Boston - Eaton Vance and its affiliates seek to actively capitalize on opportunities presented by volatile investor sentiment, while ensuring that the portfolio risk profile remains appropriate for the specific strategy. The following are excerpts from a recent conversation with Michael D. McLean, CFA, and J. Griffith Noble, CFA, Co-Directors of US Small Cap Equity for Eaton Vance Management.
What we are seeing: The remarkable rebound in US small caps continues, with the Russell 2000 Index as of June 10 up 55% from its March 18 bottom, and the large-cap S&P 500 Index up 45%. In a year of extremes, those gains represent the best three-month recovery for small caps since 1945. Year-to-date, the S&P is up 1% and the Nasdaq, up 11%, is at a new high. There is renewed equity market strength following the dramatically better-than-expected June 5 jobs report citing gains rather than losses. We've heard a number of people say this jobs report was the most surprising piece of economic data of their careers. While the employment gains are an impressive turn, the level of market optimism is still surprising given the jobless rate remains over 13%, its highest level in 80 years.
In looking at the small-cap universe, we've commented a few times that tech stock valuations were starting to resemble levels at the peak of the tech bubble. Recently, however, we've seen small-cap value stocks take the baton for market leadership — rising about 14% over the last week and besting small-cap growth by about eight percentage points. Market recovery appears to be full steam ahead, with cyclicals and banks now mainly driving the rebound in small caps. Low-quality stocks continue to lead high quality, with the lowest-rated quintile (as measured by return on equity) ahead of the benchmark Russell 2000 by 1,600 basis points.
We still believe that broader economic recovery will take a while, but markets appear mostly short-term focused. The massive amount of money flooding the system by central banks and lawmakers is definitely helping global economies and markets. Dropping $2 trillion on a $20 trillion economy can help solve a lot of problems. However, a number of factors — including consumer stimulus payments and shifting spending patterns in lockdown — make it hard to assess the true underlying run rates of businesses.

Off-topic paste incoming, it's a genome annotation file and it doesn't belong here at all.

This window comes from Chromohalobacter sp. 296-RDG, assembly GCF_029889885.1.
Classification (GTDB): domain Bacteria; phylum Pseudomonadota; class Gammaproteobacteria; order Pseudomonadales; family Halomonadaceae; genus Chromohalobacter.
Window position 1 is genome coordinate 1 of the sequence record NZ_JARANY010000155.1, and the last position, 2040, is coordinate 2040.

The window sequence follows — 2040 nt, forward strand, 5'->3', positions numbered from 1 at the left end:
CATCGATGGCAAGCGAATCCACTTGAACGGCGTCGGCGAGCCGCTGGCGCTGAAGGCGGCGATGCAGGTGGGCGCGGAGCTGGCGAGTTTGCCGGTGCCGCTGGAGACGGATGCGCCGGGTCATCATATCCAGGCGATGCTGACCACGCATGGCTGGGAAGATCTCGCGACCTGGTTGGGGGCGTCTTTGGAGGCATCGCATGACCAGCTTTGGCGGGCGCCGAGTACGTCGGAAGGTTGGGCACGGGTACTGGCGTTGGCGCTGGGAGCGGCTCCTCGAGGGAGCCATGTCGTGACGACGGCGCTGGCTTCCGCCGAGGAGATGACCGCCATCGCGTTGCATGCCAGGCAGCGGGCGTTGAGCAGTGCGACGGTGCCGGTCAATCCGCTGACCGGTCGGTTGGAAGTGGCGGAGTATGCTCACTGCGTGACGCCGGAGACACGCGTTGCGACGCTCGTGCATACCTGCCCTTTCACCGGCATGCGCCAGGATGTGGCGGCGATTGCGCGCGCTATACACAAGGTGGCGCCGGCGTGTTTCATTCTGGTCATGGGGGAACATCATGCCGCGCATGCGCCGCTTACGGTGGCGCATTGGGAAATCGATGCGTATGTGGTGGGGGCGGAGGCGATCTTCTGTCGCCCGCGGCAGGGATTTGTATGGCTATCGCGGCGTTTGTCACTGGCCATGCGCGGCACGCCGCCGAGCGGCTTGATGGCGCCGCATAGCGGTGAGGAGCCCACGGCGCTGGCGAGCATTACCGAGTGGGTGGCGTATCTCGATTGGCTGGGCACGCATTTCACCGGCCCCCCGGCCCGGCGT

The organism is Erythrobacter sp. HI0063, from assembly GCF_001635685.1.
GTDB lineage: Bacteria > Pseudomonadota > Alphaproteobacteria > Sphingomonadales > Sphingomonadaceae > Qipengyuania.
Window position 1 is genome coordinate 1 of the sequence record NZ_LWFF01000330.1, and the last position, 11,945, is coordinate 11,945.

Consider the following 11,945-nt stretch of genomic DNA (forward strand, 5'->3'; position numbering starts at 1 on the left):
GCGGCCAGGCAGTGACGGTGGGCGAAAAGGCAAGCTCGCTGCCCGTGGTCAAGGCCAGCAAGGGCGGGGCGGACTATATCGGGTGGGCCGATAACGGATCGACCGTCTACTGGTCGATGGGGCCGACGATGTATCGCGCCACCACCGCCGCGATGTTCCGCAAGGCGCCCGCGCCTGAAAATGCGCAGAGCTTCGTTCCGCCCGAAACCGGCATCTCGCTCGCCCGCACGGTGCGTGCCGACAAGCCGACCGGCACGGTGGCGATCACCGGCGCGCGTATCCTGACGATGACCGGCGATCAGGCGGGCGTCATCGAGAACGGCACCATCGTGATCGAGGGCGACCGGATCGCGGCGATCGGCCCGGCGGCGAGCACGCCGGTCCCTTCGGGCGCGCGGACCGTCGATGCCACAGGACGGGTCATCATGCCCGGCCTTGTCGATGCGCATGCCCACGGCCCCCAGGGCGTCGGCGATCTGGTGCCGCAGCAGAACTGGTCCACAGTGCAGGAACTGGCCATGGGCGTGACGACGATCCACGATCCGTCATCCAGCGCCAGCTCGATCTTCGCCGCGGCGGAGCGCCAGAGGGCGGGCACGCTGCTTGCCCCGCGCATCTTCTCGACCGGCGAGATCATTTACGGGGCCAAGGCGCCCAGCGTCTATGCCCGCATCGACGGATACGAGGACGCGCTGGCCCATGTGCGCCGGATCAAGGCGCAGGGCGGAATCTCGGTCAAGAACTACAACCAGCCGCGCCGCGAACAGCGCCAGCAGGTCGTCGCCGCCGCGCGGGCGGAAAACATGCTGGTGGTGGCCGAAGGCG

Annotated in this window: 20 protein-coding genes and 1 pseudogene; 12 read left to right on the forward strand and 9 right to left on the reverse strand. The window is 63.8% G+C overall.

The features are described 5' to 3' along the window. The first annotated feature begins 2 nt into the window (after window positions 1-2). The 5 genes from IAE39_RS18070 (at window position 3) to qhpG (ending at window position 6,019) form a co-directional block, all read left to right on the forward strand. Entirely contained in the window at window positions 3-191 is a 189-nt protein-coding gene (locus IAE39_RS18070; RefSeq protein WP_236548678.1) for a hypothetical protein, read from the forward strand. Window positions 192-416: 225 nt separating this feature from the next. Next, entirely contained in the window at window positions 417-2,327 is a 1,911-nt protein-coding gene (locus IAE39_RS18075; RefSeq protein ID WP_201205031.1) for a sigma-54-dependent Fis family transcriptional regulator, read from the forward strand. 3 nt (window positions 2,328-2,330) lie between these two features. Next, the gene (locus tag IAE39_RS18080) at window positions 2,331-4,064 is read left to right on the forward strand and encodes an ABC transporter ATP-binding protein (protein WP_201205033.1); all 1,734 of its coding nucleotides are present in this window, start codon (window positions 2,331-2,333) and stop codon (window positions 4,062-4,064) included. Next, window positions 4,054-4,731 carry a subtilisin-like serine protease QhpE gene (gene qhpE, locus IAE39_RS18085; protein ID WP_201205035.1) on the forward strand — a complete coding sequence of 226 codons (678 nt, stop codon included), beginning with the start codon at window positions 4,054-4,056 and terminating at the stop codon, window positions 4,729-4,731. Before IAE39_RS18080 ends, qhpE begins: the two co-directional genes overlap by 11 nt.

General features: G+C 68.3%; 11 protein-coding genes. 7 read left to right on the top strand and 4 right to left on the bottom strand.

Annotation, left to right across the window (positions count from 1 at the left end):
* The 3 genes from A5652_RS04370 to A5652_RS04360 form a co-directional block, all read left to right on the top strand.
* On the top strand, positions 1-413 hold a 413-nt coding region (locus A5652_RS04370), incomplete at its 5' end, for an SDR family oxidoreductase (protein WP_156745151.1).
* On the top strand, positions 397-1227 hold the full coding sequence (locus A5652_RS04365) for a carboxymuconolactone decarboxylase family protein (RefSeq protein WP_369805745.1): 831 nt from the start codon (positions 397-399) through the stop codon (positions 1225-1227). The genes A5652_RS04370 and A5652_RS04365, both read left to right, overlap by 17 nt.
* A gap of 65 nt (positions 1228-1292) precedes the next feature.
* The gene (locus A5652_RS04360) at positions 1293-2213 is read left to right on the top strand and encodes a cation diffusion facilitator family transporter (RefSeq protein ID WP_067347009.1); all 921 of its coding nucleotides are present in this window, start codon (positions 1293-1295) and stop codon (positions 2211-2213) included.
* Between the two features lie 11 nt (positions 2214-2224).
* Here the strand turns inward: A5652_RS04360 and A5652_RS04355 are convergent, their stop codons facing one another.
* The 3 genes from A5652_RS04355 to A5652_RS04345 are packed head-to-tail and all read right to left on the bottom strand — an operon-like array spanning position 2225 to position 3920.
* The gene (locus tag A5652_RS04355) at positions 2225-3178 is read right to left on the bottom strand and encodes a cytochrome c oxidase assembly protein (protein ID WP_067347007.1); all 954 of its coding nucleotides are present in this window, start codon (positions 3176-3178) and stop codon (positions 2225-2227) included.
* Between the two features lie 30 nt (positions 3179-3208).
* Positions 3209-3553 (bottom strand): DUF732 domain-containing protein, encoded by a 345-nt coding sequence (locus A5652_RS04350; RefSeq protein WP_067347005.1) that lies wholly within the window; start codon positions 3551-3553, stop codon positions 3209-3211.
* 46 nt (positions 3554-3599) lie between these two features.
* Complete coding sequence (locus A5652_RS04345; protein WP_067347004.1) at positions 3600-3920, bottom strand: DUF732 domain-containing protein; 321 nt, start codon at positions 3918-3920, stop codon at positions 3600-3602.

What we are doing: For some time, we saw attractive opportunities in the value segment of the small-cap market. We had started to tilt our portfolios in that direction, but have seen many of the small-cap value stocks we purchased move up 40% to 70% in short order. Now we are looking for more fairly valued securities, but it's getting more difficult to find attractive names, especially with our bias toward quality. We are finding ideas in the auto and aerospace industries, select consumer businesses and cyclical industrials, while trimming in health care and technology.
What we are watching: We are focusing on a number of areas in the market, including risks. We are watching what the rate of economic activity or unemployment may be once government stimulus checks cycle through the system. We have been keeping an eye on corporate leverage, bankruptcy filings and whether lawmakers consider any follow-on economic programs — and if that makes sense. The US election is only about five months away now and will undoubtedly affect markets. Lastly, we are watching the coronavirus. There were 19,000 new cases reported on June 8 alone, so the full impacts of reopening and mass protests on infection rates remain to be seen, along with government responses should an uptick occur.
The team remains focused on analyzing company fundamentals, emphasizing longer-term earnings power and competitive positioning rather than backward-looking reported earnings. We continue to emphasize quality holdings and understanding how industries may be impacted over time in a changed era.
Final word: Markets are now clearly pricing in a V-shaped recovery, and we see a number of small-cap stocks at all-time highs. In this environment, we believe it's more important than ever to focus on high-quality, sound businesses that can deliver on fundamentals. We believe it's also essential to employ strategies that seek to protect capital should these rallies prove premature and there's any stumble on the path toward economic recovery. Again, we believe our emphasis on downside protection and disciplined application of (Q)uality, (V)aluation, and (T)ime should position us for strong relative performance throughout shifting market environments and cycles.